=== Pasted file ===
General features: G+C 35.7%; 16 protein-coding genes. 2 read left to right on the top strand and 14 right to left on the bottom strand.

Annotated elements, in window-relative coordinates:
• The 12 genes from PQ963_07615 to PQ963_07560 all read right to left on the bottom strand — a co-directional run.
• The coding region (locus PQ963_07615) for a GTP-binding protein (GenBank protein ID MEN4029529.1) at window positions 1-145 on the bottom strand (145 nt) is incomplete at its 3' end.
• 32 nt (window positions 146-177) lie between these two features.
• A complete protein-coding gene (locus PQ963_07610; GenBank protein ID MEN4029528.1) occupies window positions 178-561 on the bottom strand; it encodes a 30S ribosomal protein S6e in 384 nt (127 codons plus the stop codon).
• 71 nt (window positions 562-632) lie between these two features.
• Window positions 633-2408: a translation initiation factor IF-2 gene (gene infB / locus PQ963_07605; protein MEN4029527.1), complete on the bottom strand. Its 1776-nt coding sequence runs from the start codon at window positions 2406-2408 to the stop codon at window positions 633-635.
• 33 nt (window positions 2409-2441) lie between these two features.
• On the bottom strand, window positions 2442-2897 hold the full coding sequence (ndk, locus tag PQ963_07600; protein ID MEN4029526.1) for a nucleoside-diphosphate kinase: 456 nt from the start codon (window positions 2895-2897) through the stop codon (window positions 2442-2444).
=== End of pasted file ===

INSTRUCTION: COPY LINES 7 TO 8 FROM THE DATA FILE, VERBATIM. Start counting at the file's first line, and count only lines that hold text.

• 71 nt (window positions 562-632) lie between these two features.
• Window positions 633-2408: a translation initiation factor IF-2 gene (gene infB / locus PQ963_07605; protein MEN4029527.1), complete on the bottom strand. Its 1776-nt coding sequence runs from the start codon at window positions 2406-2408 to the stop codon at window positions 633-635.